I truly believe this. The actual strokes of a painting aren't that hard to make, they don't take that much hand-eye coordination, and, particularly digitally, there aren't any magic alchemical secrets to learn.
You have to see....and the first step to seeing is to analyze. I thought I'd take one of Jaime Jones' paintings from "Destiny" and give it a deep dive.
This painting really speaks to me, in content, composition, colour choice and brush technique. Let's look at the composition first off:
Pretty compelling evidence that Jaime wanted the subject to be the FG character, NOT the monster. Let's see what happens as we add values.
Interestingly, there isn't a lot of difference between 2 and 3 values in this painting. It's a high-contrast image without a lot of mid-tones.
Some people prefer a 4-value system of dark, mid-dark, mid-light and light. Even in that scenario, there isn't that much more information. The monster pops out a bit more, but it is still all about that dude in the front with the big gun. Note in all the versions the spiral composition that leads down the gun, across the floor, back up the guy in the bottom right to the monster, which leads back aground the doorway to the 3 guys, which lead us back to the foreground hero. Your eye literally just keeps circling this composition, which adds to the dynamic feeling.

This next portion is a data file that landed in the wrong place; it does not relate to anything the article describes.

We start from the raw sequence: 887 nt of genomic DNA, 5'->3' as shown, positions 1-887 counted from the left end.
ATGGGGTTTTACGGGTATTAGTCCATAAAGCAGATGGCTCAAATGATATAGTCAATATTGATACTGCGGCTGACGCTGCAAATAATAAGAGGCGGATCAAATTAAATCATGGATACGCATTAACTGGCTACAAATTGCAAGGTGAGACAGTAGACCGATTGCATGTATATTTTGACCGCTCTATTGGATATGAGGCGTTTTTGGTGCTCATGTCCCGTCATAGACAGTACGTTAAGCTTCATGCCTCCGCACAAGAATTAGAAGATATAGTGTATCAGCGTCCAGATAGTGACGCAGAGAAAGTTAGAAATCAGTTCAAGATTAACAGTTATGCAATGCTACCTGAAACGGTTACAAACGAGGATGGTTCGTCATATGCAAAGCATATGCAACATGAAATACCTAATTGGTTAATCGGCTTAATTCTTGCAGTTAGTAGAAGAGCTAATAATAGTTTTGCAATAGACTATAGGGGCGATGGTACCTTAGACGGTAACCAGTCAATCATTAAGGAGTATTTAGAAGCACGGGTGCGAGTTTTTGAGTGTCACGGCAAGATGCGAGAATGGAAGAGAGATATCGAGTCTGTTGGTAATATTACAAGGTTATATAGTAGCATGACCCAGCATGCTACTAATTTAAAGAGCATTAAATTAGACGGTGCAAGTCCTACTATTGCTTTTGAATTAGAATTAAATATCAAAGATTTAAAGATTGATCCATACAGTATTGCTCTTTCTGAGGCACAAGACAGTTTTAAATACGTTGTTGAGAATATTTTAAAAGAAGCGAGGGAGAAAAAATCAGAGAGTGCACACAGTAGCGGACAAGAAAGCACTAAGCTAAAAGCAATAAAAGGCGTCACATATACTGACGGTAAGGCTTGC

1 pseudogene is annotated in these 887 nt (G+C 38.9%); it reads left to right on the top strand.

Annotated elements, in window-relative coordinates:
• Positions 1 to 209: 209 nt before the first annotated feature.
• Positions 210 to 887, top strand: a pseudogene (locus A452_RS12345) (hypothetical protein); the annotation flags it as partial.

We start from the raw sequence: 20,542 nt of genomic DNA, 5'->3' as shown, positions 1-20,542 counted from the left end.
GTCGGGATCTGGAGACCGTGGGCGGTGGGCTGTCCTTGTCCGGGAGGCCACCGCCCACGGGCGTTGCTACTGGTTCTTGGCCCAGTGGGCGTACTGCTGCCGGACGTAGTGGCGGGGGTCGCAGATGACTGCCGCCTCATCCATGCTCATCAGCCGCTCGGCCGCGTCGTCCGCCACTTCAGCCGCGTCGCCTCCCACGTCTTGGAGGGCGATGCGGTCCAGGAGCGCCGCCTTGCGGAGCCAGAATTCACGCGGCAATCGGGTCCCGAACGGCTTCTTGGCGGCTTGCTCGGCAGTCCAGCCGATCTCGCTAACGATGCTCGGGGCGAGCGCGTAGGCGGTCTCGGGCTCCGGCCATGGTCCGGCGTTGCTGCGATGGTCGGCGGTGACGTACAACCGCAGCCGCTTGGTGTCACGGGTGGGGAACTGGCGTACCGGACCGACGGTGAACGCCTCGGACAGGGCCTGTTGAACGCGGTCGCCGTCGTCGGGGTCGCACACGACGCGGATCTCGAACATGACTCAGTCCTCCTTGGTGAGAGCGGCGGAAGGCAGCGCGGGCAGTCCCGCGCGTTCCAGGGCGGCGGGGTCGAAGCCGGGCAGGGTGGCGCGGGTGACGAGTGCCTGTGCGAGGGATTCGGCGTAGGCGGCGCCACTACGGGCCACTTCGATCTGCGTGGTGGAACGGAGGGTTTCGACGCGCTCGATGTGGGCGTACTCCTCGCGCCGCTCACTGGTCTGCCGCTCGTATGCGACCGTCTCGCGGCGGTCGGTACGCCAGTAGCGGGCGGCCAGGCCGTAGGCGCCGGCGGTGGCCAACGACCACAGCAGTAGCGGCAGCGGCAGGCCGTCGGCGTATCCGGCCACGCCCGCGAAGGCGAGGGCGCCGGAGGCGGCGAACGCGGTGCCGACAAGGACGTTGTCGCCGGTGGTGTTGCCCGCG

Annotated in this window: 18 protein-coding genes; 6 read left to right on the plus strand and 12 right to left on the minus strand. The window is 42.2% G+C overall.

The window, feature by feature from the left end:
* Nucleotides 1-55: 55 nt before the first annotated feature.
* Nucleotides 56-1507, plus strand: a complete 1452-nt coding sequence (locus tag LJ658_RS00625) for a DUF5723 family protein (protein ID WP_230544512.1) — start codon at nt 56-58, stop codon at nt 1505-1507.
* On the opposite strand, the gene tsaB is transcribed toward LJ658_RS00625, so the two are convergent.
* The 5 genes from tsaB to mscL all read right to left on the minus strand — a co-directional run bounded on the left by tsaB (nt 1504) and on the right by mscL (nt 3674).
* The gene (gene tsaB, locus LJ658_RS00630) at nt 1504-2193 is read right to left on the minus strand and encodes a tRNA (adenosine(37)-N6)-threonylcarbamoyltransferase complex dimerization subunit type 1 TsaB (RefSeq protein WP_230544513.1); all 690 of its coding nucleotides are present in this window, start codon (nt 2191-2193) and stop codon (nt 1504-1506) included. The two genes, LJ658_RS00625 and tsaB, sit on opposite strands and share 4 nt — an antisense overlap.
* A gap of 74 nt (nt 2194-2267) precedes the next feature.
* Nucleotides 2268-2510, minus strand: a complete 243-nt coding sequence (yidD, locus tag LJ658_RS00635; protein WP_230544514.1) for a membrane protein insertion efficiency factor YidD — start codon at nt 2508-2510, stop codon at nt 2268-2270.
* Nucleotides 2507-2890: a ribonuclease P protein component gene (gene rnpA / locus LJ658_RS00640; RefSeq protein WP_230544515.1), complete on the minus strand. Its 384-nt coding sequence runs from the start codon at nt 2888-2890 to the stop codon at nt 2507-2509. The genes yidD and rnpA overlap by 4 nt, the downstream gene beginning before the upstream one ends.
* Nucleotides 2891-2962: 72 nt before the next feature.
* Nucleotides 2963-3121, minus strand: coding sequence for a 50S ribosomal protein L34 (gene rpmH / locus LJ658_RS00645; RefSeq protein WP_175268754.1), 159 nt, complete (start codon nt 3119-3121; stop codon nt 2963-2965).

Let's take a closer look at the foreground hero:
His silhouette is very well defined. The edges are sharp and easy to read. It's not *quite* lasso-tool-sharp, because that would make it feel like a cutout, but there are no soft brushes used anywhere near the edges. The value range is very controlled, there's not a lot of difference between the highlights and the shadows, particularly in the cloth sections. He's saved his "oomph!" for the big gold and bronze gun. That's where you get the most saturation and the most detail. Compare the barrel of the gun to the shoulder pad - Note how abstract the shoulder is in comparison. Even in the gun though, there are some lost edges and some abstractions. The internal edges aren't as sharp as the silhouette ones, but every sub-form has a value, a shadow and a highlight. Also look at the helmet and the shoulder pad - he's used bounce light from the gun to colour the shadows slightly.